Our attention is particularly called, this evening, to the constituent parts of a regular discourse or oration. These have been considered by rhetoricians as reducible to six heads, viz. Exordium, Narration, Proposition, Confirmation, Refutation, and Peroration, or Conclusion: where these are observed in the order I have mentioned, the discourse must be complete with respect to its form; its intrinsic merit or demerit will arise from the sentiments conveyed, the author's style or manner of thinking, and the language or channel through which his sentiments are communicated.

Orations may be considered of three kinds, viz. demonstrative, deliberative, and judicial. Of the demonstrative kind are philosophical discussions, panegyrics, eulogiums, epithalamiums, congratulations, &c. To the deliberative belong persuasion, exhortation, &c. And to the judicial, accusation, confutation, &c.

1. The Exordium or beginning of an oration, is that part of it in which we should inform our audience of the nature of the


subject we mean to offer to their attention, and endeavour to conciliate their favour, by mentioning any recommendatory circumstances by which it is rendered peculiarly interesting; and at the same time to deprecate their censure by suggesting any reasons in extenuation of its imperfection. In doing this, however, the speaker should be brief, perspicuous, modest, and explicit; his mode of delivery mild, respectful, and deliberate; and his tone of voice so accommodated to the size of the building and extent of the audience as merely to be heard distinctly, thereby reserving the strength and power of his voice to give the necessary expression to the subsequent and more interesting parts of his address.

2. Narration is a recital or rehearsal of the facts upon which the address is founded, including a statement of the cause, manner, time, place, and consequences of the action. This should necessarily be as short as perspicuity will permit, lest the attention of the hearer should be fatigued before he is called upon to consider the arguments which may be offered in support of the case. Great regard should also be paid to clearness in the arrangement of the incidents, as the strength of the Confirmation will very much depend upon the proper management of the Narration.

In pronouncing the Narration, the voice should be more elevated, the gesture more expressive, and the general air of the speaker more animated. The ease and gracefulness which renders a narration so pleasing in common conversation, will excite in the hearer a superior delight when exhibited by a public speaker, who accompanies his communication with appropriate action and expression of countenance.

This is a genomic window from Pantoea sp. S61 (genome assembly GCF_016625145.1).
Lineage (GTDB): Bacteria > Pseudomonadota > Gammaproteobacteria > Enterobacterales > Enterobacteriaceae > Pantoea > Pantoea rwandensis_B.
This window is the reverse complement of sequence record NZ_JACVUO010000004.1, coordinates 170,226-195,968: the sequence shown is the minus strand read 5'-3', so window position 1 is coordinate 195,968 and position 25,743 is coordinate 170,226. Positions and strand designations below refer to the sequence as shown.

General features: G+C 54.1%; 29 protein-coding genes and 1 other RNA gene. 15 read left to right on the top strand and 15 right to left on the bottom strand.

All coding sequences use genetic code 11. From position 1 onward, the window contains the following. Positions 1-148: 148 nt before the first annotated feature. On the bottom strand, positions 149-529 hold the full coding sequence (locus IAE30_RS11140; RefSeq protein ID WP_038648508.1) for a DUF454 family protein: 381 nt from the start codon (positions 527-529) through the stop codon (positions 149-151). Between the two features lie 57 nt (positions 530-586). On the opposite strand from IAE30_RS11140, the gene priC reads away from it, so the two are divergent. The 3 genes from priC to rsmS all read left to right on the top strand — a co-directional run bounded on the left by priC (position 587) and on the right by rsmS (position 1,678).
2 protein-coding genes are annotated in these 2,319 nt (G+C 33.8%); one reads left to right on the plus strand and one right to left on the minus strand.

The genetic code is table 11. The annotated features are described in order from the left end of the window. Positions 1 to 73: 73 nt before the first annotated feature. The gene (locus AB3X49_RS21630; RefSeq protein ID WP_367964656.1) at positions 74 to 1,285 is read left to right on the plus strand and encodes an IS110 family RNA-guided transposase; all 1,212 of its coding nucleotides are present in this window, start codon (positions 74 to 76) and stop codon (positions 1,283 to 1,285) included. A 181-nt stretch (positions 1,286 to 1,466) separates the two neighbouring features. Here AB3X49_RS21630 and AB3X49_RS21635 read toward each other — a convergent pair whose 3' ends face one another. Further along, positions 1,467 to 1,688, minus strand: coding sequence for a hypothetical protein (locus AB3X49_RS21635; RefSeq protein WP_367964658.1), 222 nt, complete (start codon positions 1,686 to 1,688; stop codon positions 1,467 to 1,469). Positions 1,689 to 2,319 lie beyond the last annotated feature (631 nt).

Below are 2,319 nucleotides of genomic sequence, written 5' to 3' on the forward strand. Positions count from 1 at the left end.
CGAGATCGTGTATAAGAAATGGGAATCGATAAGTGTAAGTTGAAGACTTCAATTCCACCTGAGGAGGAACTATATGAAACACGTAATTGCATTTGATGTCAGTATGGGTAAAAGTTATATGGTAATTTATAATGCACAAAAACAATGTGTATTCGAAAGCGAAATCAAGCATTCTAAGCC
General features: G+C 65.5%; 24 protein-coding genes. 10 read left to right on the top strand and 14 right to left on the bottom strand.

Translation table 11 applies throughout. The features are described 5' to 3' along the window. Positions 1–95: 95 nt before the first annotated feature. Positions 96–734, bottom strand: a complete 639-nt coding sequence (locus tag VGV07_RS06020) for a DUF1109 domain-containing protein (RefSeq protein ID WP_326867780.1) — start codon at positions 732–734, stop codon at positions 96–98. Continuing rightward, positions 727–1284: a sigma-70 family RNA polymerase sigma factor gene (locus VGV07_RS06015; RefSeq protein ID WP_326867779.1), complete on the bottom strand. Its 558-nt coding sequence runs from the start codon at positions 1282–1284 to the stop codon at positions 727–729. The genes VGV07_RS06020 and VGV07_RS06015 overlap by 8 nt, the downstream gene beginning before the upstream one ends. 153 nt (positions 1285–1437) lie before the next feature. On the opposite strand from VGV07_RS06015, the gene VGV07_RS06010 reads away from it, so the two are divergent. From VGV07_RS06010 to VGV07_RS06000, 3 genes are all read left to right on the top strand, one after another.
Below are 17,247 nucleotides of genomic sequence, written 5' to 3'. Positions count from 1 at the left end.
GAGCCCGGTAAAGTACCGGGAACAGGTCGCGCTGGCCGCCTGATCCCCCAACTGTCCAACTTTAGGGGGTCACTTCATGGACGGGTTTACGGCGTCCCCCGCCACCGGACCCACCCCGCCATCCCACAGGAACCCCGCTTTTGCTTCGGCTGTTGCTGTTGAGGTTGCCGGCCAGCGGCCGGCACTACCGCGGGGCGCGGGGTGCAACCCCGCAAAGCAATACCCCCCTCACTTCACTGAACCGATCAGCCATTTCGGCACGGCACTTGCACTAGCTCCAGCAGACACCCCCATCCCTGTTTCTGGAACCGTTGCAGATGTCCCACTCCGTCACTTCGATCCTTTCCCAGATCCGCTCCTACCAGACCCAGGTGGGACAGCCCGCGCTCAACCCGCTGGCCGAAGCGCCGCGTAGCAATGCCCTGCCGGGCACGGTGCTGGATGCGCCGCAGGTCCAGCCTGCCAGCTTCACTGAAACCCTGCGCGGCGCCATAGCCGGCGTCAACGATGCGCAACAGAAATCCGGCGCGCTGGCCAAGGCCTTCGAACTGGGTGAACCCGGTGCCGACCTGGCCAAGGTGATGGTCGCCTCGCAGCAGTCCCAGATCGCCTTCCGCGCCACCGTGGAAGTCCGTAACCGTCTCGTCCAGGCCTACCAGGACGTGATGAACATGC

3. Proposition-The intention of the speaker in every correct and regular address is to prove or illustrate something.The proposition therefore is an explanation of the purport or sum of the whole discourse or thing in dispute.

When the subject relates to several different points, each of which must be stated in a distinct proposition, it is called partition. When the speaker informs his hearers of the several parts of his intended discourse, it is called enumeration; and these should never exceed three or four at most.

The chief things to be attended to in delivering the proposition or subject of the discourse, are, distinctness of articulation, fulness of tone, and a considerable degree of deliberateness.The intention being merely to inform the mind of the hearer, without any appeal to his imagination or his passions, there cannot be much occasion either for variety of tone or energy of action.


4. Confirmation is that part of the oration which contains the illustrations, proofs, or arguments, adduced to inforce or confirm the proposition. Some addresses indeed require nothing more than an enlargement or illustration to place those proofs in a proper light, and so forcibly to recommend their subject as to produce conviction of its truth and propriety in the minds of the hearers in such cases a distinct proposition is rendered, unnecessary, and of course confirmation is thereby rendered so, that properly consisting of arguments brought in defence of the proposition. Hence Cicero defines confirmation to be "that which gives proof, authority, and support to a cause by reasoning" and this is effected by different modes, according to the nature of the subject, and the character who handles it: the logician directing his arguments in a different channel from the mathematician, or the professed orator. Let the mode or form however of the argument be what it may, it must belong either to the Synthetic or the Analytic method of reasoning: the former beginning with the parts and combining them gradually into the whole, as in treating of grammar we begin with orthography, or the nature and power of letters and syllables, and proceed to Etymology, Syntax, and Prosody-the latter, i. e. the Analytic, taking the whole compound as we find it and resolving it into its parts, as when we resolve a discourse into its several heads.

In this part of our address rhetoricians advise that the strongest arguments should be placed in the front or at the beginning, the weakest in the middle, and that some few of the best be kept for the conclusion, as a corpse de reserve. (vide Cic. de Ora. 2. 27.)

Here the speaker is required to increase both his voice and gestures, as he will naturally be more earnest to recommend his